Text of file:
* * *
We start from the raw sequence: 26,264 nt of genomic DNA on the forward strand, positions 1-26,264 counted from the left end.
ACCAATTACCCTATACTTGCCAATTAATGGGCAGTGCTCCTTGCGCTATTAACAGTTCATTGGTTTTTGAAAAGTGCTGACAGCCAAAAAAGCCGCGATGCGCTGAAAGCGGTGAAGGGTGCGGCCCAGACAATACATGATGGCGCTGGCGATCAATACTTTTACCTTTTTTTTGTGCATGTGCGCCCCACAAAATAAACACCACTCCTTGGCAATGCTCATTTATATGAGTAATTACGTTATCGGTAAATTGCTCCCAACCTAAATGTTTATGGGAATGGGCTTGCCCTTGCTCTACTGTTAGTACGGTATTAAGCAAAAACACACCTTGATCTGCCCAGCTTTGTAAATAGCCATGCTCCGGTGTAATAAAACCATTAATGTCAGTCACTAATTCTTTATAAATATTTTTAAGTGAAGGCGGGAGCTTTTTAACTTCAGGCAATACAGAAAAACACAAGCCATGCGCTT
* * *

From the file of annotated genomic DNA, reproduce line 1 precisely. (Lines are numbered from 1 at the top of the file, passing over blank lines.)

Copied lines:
We start from the raw sequence: 26,264 nt of genomic DNA on the forward strand, positions 1-26,264 counted from the left end.